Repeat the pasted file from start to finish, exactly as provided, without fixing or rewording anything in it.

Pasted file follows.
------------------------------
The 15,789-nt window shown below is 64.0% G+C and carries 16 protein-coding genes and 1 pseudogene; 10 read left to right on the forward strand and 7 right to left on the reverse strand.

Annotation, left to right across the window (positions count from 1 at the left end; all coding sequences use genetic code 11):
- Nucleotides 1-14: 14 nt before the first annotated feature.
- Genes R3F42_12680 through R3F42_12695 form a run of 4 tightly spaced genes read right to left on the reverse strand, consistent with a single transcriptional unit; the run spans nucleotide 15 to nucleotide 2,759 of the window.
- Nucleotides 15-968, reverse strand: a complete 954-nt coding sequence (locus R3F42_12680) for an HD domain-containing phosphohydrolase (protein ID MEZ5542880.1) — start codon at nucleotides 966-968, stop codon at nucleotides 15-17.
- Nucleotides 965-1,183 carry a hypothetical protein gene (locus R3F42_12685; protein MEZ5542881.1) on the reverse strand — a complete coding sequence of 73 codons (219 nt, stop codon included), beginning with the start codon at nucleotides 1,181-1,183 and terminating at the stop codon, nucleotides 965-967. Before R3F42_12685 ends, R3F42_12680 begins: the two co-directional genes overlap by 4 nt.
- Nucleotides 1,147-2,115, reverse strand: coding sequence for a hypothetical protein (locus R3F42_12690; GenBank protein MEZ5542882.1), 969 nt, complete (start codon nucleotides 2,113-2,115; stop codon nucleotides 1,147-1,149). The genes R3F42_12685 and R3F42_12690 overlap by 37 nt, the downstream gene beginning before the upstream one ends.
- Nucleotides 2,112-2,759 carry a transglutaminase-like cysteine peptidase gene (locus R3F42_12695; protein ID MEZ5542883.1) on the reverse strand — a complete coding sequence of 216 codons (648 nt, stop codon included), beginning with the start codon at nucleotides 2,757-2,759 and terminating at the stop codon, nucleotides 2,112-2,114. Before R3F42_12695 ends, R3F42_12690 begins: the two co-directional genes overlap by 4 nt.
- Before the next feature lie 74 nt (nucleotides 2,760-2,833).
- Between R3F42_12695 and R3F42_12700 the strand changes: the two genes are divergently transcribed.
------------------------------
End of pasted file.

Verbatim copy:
The 15,789-nt window shown below is 64.0% G+C and carries 16 protein-coding genes and 1 pseudogene; 10 read left to right on the forward strand and 7 right to left on the reverse strand.

Annotation, left to right across the window (positions count from 1 at the left end; all coding sequences use genetic code 11):
- Nucleotides 1-14: 14 nt before the first annotated feature.
- Genes R3F42_12680 through R3F42_12695 form a run of 4 tightly spaced genes read right to left on the reverse strand, consistent with a single transcriptional unit; the run spans nucleotide 15 to nucleotide 2,759 of the window.
- Nucleotides 15-968, reverse strand: a complete 954-nt coding sequence (locus R3F42_12680) for an HD domain-containing phosphohydrolase (protein ID MEZ5542880.1) — start codon at nucleotides 966-968, stop codon at nucleotides 15-17.
- Nucleotides 965-1,183 carry a hypothetical protein gene (locus R3F42_12685; protein MEZ5542881.1) on the reverse strand — a complete coding sequence of 73 codons (219 nt, stop codon included), beginning with the start codon at nucleotides 1,181-1,183 and terminating at the stop codon, nucleotides 965-967. Before R3F42_12685 ends, R3F42_12680 begins: the two co-directional genes overlap by 4 nt.
- Nucleotides 1,147-2,115, reverse strand: coding sequence for a hypothetical protein (locus R3F42_12690; GenBank protein MEZ5542882.1), 969 nt, complete (start codon nucleotides 2,113-2,115; stop codon nucleotides 1,147-1,149). The genes R3F42_12685 and R3F42_12690 overlap by 37 nt, the downstream gene beginning before the upstream one ends.
- Nucleotides 2,112-2,759 carry a transglutaminase-like cysteine peptidase gene (locus R3F42_12695; protein ID MEZ5542883.1) on the reverse strand — a complete coding sequence of 216 codons (648 nt, stop codon included), beginning with the start codon at nucleotides 2,757-2,759 and terminating at the stop codon, nucleotides 2,112-2,114. Before R3F42_12695 ends, R3F42_12690 begins: the two co-directional genes overlap by 4 nt.
- Before the next feature lie 74 nt (nucleotides 2,760-2,833).
- Between R3F42_12695 and R3F42_12700 the strand changes: the two genes are divergently transcribed.